Olivia Odell had one of these houses, across the bridge from the lodge, with a sweeping view of the common and of St. Catherine’s Church. It was the finest home in the village, with a lovely front garden and a lawn that sloped down to the river.

It was still early morning when Lynley and Havers pushed open the gate, but the steady wailing of a child, coming from behind the house, told them that the inhabitants were already up and about. They followed the grief-stricken ululation to its source.

On the back steps of the house sat the youthful mourner. She was huddled in a ball of woe, head bent to her knees, a crumpled magazine photograph beneath her grubby shoes. To her left sat her audience, a solemn male mallard who watched her sympathetically. Upon her head was the ostensible source of her grief, for she’d cut her hair-or rather somebody had- and had plastered it onto her skull with grease. It once had been red and, from the look of the locks escaping their confi nement, decidedly curly. But now, giving off the malodourous waft of cheap pomade, it was nothing but dreadful to behold.

Havers and Lynley exchanged a look. “Good morning,” the inspector said pleasantly. “You must be Bridie.”

The child looked up, grabbing the photograph and clutching it to her chest in a motherly gesture. The duck merely blinked.

“What’s wrong?” Lynley asked kindly.

Bridie’s defiant posture was completely deflated at the gentle sound of the tall man’s voice. “I cut my hair!” she wailed. “I saved my money to go to Sinji’s but she said she couldn’t make my hair go this way and she wouldn’t cut it so I cut it myself and now look at me and Mummy’s crying as well. I tried to straighten it all out with this stuff of Hannah’s but it’ll never come right!” She hiccupped pathetically on the last word.

Lynley nodded. “I see. It does look a bit awful, Bridie. Exactly what sort of effect were you going after?” He quailed inwardly at the thought of Hannah’s black spikes.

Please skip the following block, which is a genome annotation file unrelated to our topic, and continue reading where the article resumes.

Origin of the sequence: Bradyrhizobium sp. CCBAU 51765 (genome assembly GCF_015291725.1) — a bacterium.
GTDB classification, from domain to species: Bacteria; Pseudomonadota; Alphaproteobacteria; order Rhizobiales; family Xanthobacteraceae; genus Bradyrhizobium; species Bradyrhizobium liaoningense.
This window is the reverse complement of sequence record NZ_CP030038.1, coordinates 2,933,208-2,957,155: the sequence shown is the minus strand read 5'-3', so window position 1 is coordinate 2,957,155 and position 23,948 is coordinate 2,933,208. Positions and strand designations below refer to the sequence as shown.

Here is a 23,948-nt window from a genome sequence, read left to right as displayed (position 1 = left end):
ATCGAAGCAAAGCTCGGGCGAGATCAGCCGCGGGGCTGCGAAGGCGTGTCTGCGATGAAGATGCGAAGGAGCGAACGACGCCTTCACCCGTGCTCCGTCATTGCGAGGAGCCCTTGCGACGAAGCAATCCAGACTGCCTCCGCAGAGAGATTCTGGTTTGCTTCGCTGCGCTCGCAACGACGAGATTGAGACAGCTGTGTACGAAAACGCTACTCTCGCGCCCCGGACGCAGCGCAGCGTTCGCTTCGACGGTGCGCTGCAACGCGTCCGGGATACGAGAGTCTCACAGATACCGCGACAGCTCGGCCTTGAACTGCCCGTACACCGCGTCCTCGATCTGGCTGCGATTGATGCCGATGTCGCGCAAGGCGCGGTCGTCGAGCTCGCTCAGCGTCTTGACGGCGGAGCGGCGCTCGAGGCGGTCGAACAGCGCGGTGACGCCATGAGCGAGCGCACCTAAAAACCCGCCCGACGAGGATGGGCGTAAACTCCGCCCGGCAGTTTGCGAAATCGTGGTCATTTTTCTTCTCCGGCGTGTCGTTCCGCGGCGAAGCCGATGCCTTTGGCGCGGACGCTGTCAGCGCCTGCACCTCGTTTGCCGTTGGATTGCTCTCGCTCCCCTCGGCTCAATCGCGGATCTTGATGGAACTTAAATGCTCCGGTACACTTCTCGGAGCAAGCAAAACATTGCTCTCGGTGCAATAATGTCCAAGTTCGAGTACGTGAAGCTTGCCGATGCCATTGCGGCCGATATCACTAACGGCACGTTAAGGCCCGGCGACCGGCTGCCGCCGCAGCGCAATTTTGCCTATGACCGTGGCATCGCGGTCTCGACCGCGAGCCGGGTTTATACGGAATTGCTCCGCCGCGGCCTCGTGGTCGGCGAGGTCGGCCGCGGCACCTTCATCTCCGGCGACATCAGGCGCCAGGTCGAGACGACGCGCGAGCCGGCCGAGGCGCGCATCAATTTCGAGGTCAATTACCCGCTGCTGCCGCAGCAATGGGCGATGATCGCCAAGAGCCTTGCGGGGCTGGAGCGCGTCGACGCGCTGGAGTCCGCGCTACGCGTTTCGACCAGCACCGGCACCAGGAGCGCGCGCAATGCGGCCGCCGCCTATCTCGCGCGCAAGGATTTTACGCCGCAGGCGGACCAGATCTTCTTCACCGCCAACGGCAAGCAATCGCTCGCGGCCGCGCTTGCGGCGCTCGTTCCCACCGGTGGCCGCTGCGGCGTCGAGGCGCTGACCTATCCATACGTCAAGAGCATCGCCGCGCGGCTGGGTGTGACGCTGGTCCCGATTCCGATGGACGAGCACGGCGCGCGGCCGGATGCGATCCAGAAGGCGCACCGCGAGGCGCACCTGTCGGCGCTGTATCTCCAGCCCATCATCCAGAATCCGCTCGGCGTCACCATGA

“This!” She waved the photograph at him, wailing anew.

He took it from her and looked at the smiling, smooth coiffured semblance of the Princess of Wales, elegant in black evening gown and diamonds, not a hair out of place. “Of course,” he muttered.

Bereft of her picture, Bridie took comfort in the presence of her duck, slinging an arm round him and pulling him to her side. “You don’t care, Dougal, do you?” she demanded of the bird. In reply, Dougal blinked and investigated Bridie’s hair for its edible propensities.

“Dougal the Duck?” Lynley enquired.

“Angus McDougal McDuck,” Bridie responded. The formal introduction made, she wiped her nose on the sleeve of her tattered pullover and looked fearfully over her shoulder at the closed door behind her. A single tear rolled down her cheek as she went on. “An’ he’s hungry. But I can’t go inside to get his food. All I got’s these marshmallows. They’re all right for a treat, but his real food’s inside and I can’t go in.”

“Why not?”

“’Cause Mummy said she didn’t want to see me again till I’d done something about my hair and I don’t know what to do!” The child began to cry again, real tears of anguish. Dougal would apparently starve-an unlikely prospect, considering his size-unless some quick thinking were applied to the situation.

It appeared, however, that a plan of attack would be unnecessary, for at that moment the back door was jerked open angrily. Olivia Odell took one look at her daughter-her second only that day-and burst into tears.

“I can’t believe you would do it! I just can’t believe it! Get in the house and wash your hair!” Her voice rose higher with each word, climbing the peak to hysteria.

“But Dougal-”

“Take Dougal with you,” the woman said, weeping. “But do as I say!” The duck was scooped into nine-year-old arms and the two offenders disappeared. Olivia tugged a tissue from the pocket of her cardigan, blew her nose, and smiled shakily at the two adults. “What a dreadful scene,” she said. But as she spoke she began to cry again and walked into the kitchen, leaving them standing at the open back door. She stumbled to the table and buried her face in her hands.

Lynley and Havers looked at each other and, decision made, entered the house.

Unlike Gembler Farm, there was not the slightest doubt that this house was lived in. The kitchen was in total disarray: the stove top cluttered with pots and pans, appliances gaping open to be cleaned, flowers waiting to be put into water, dishes piled in the sink. The floor was sticky under their feet, the walls badly needed paint, and the entire room reeked with the charcoal bouquet of burnt toast. The offending source of this odour was lying on a plate, a sodden black lump that looked as if it has been hastily extinguished by a cup of tea.

Beyond the kitchen, what little they could see of the sitting room indicated that its condition was much the same. Housekeeping was certainly not Olivia Odell’s strong point. Neither was child rearing, if the morning’s confrontation were any indication.